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Old 06-27-2007, 03:30 PM  
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Saddle Cleaning Products

Howdy Pardners!
I was just wondering what everyone uses for tack cleaning products. I have some REALLY grungy lesson horse tack (to be read as 'often used, never cleaned') to whip into shape for the next summer show in a few weeks and I'm wondering what would be the best thing to use. Is plain old saddle soap my best option? Should I use a conditioner afterwards? Thanks for your input!
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Old 06-27-2007, 03:52 PM  
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Hi, we just finished working on a 30+ year old saddle that needed MAJOR cleaning. We have a friend who is a saddle maker and she recommended cleaning it with Murphy's Oil Soap and water. Let it dry thoroughly. I can't stress that enough. Put a fan on it. After it is cleaned and dried, use 100% Neatsfoot oil on it. If the finish isn't what you want, you can put resolene on it to refinish the leather. Note that resolene cannot be used on suede or roughout leather.
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Old 06-27-2007, 03:54 PM  
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Ditto Diamond Y, I use Murhpy's on everything
The only thing I'd add is that if you really want the neatsfoot to soak in , heat it (disposable plastic container in the microwave, you'll never get the smell out of your dishes!)
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Old 06-27-2007, 04:00 PM  
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Thanks so much for the quick responses guys! I will definitly try those out! Looks like i wont need to bring out the sand blaster after all
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Old 06-28-2007, 12:46 AM  
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It's funny that I am reading this post now. I just came on to say that I purchased a old, rattie kids saddle for $20.00 and am cleaning it up. I talked to a saddle repair guy and he said that best thing to do was to take it to a car wash and spray it down with tons of water, use saddle soap on it, let it dry and then condition it. Well, it's so small, I am actually running it thru the dishwasher! I didn't put any soap in it and turned the dryer off.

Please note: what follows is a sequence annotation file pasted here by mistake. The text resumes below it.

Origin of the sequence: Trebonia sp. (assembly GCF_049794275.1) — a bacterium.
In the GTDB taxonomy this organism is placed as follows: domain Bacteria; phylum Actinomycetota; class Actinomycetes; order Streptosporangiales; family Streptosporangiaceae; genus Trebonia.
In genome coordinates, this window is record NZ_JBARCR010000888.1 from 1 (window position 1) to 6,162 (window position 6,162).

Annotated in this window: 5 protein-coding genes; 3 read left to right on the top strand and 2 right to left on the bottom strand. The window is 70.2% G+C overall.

I'll let you know how it turns out, I am kind of excited to see what happens.


Sherri
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Old 06-28-2007, 09:15 AM  
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I have reconditioned some awful looking stuff with Murphy's Oil Soap and a toothbrush - and then lots and lots of oil... both with soften the leather, while the soap will clean off the dirt..
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Old 06-28-2007, 09:25 AM  
 
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We get the leather wipes to do a quick cleaning through out the year. It does help keep the tack clean.
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Old 06-28-2007, 11:24 AM  
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The Leather CPR works really great too. We had a really OLD pony saddle clean up almost to new. I also like the Feiblings products and am stuck on the foam cleaner/conditioner it made my new, stiff briddle soft and workable. At the race track I worked at they only used Murphy's oil soap on all their harness's.
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Old 06-28-2007, 12:17 PM  
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Quote:
Originally Posted by sherriawright View Post
It's funny that I am reading this post now. I just came on to say that I purchased a old, rattie kids saddle for $20.00 and am cleaning it up. I talked to a saddle repair guy and he said that best thing to do was to take it to a car wash and spray it down with tons of water, use saddle soap on it, let it dry and then condition it. Well, it's so small, I am actually running it thru the dishwasher! I didn't put any soap in it and turned the dryer off.

I'll let you know how it turns out, I am kind of excited to see what happens.


Sherri
Ok you definitly have to let us know how THAT turns out!
Thanks for your input everyone!!!
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Old 06-28-2007, 12:28 PM  
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Leather CPR is great!
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Old 06-28-2007, 08:17 PM  
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Over the years I've cleaned many eng and west saddles in every state of condition. I like to add a tbsp of vinegar to about a gal. of water. Using a sponge, I dampen several pieces of leather, rinse my sponge, then apply glycerin soap, as foamy as possible, with my sponge. I will let that sit a few minutes to help lift the dirt. Constantly rinsing the sponge with clean water prevents redistributing the dirt. Before I oil a saddle, I may wait a week and reclean it if particularly bad. I don't want the oil to drive the dirt deeper. The leather will benefit from the second cleaning as it is absorbing more moisture. While the leather is damp, I assess whether or not the saddle needs oiling. I use a china (Corningware) dish and place it on the element of my coffemaker. When it starts to spatter I shut down the element and using a brush I save only for this, I quickly brush the oil on while it is hot. I never apply a second coat for months so as not to overdo it. By brushing quickly you will not apply too much oil. The brush will absorb and hold a certain amount of oil so it is just wrapped in plastic wrap and hung up. I prefer a brush aprox. 2-2,1/2". A rag will soak up a lot of oil so not my preference.
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